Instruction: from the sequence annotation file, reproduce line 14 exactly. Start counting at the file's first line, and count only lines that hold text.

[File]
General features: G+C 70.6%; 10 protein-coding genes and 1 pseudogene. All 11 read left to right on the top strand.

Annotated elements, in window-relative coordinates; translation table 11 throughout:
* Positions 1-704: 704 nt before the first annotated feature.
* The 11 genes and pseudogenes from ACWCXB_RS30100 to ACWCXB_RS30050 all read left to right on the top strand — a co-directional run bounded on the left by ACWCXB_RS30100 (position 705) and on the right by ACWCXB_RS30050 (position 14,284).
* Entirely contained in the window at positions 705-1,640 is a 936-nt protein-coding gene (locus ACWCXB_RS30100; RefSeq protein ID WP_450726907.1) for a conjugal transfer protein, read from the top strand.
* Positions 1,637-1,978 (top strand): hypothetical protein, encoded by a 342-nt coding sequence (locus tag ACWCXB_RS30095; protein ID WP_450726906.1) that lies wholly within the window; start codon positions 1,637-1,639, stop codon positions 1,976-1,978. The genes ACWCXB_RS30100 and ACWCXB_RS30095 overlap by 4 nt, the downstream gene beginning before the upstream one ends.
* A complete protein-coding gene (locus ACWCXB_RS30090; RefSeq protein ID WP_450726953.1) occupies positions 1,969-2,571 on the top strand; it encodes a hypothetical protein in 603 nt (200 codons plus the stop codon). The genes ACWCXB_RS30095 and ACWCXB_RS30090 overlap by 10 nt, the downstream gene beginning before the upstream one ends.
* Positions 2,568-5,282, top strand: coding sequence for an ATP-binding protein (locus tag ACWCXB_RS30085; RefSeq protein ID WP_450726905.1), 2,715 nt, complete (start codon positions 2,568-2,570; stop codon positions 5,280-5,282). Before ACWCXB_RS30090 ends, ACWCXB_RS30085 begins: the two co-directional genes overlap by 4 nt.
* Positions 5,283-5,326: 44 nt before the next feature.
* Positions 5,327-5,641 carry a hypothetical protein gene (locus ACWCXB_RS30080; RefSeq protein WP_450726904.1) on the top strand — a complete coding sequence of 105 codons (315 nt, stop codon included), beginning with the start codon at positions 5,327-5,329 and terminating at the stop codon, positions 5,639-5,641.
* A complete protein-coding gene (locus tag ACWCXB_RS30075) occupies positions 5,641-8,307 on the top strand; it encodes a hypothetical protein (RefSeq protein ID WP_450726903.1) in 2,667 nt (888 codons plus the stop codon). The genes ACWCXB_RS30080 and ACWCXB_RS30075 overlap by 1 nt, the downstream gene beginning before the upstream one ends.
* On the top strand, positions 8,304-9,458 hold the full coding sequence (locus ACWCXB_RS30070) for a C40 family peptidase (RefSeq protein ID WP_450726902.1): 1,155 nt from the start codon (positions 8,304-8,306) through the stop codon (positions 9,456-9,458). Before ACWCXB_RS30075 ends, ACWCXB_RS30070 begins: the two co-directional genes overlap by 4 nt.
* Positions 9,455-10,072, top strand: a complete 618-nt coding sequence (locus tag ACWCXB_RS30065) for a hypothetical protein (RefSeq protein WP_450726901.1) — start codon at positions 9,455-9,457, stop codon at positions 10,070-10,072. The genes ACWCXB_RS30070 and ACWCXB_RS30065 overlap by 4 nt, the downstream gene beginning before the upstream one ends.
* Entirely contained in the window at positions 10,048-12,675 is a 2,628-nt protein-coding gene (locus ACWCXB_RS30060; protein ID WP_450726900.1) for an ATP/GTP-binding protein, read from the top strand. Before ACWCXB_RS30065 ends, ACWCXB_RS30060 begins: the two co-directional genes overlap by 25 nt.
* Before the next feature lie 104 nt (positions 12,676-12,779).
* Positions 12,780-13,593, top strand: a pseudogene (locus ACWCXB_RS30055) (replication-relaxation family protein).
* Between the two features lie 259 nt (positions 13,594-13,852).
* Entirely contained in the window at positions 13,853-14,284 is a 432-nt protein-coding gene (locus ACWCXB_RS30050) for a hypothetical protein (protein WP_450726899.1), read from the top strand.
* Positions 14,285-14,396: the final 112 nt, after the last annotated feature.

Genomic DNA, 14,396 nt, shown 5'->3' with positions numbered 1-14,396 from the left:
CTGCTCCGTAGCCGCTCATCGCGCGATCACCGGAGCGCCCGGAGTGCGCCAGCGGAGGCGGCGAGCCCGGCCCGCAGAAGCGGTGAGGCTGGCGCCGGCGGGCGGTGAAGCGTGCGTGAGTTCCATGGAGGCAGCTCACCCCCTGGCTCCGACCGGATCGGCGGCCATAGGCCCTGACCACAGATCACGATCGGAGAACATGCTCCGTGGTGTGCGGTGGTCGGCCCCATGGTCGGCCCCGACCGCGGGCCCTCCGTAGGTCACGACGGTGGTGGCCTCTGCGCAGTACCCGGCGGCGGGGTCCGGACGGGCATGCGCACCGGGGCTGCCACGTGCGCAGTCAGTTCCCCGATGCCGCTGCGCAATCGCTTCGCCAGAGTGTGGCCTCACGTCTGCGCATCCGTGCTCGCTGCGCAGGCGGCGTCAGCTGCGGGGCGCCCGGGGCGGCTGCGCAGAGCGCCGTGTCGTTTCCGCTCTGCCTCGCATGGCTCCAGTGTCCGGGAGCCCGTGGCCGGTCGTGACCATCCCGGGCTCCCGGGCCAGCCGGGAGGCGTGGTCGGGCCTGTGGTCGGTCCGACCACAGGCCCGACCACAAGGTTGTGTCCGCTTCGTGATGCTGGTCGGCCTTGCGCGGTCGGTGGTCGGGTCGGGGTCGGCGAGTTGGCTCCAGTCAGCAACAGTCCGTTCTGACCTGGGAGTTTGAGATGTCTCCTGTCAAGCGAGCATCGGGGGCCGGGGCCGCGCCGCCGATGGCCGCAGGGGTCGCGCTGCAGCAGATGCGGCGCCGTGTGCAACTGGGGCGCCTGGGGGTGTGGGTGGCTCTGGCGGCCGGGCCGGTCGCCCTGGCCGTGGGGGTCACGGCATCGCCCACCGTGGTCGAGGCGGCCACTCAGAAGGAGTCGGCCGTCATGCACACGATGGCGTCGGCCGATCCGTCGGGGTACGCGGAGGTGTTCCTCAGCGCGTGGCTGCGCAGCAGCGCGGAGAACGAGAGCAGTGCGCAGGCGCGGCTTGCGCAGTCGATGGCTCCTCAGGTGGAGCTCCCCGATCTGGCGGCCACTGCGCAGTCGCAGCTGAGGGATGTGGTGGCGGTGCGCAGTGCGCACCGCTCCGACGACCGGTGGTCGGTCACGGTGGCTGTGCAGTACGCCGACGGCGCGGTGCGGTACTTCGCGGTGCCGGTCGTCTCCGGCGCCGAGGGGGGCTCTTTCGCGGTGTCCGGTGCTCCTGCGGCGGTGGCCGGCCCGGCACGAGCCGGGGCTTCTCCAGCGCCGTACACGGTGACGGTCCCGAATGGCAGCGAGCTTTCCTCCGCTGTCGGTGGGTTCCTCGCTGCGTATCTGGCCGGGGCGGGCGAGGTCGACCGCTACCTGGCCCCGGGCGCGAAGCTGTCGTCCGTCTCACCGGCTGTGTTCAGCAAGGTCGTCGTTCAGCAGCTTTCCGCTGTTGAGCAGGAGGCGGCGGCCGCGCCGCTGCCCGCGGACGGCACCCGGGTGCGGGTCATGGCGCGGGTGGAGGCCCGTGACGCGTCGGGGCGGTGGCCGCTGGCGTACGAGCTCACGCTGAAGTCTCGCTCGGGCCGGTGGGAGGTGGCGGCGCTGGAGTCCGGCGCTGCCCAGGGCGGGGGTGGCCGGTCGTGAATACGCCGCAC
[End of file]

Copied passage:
* Entirely contained in the window at positions 10,048-12,675 is a 2,628-nt protein-coding gene (locus ACWCXB_RS30060; protein ID WP_450726900.1) for an ATP/GTP-binding protein, read from the top strand. Before ACWCXB_RS30065 ends, ACWCXB_RS30060 begins: the two co-directional genes overlap by 25 nt.